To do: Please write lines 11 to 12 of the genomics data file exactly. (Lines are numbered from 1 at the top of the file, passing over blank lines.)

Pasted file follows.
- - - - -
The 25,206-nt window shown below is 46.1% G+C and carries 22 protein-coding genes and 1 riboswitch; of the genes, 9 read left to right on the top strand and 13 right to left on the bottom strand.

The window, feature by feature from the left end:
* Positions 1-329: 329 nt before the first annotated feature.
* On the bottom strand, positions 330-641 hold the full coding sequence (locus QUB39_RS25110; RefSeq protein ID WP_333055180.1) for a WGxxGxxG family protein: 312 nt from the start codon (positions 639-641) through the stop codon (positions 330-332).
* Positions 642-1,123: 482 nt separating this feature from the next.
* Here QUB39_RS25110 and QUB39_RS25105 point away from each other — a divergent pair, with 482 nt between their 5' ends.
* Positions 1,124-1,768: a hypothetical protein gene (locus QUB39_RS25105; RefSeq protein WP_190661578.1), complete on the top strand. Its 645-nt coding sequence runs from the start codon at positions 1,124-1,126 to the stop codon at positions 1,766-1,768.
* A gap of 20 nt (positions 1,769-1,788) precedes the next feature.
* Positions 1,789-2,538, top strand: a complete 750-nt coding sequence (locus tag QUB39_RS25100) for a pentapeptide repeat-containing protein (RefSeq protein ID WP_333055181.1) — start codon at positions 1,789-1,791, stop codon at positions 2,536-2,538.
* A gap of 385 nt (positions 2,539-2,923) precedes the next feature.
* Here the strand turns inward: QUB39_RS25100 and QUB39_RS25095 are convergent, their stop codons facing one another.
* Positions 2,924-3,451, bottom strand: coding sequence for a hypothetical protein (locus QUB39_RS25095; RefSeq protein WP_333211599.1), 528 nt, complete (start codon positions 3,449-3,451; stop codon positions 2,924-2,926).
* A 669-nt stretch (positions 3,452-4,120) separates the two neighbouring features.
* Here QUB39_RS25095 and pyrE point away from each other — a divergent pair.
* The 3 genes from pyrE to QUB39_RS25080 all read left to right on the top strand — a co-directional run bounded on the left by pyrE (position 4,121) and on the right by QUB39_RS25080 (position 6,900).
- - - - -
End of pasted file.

* Here the strand turns inward: QUB39_RS25100 and QUB39_RS25095 are convergent, their stop codons facing one another.
* Positions 2,924-3,451, bottom strand: coding sequence for a hypothetical protein (locus QUB39_RS25095; RefSeq protein WP_333211599.1), 528 nt, complete (start codon positions 3,449-3,451; stop codon positions 2,924-2,926).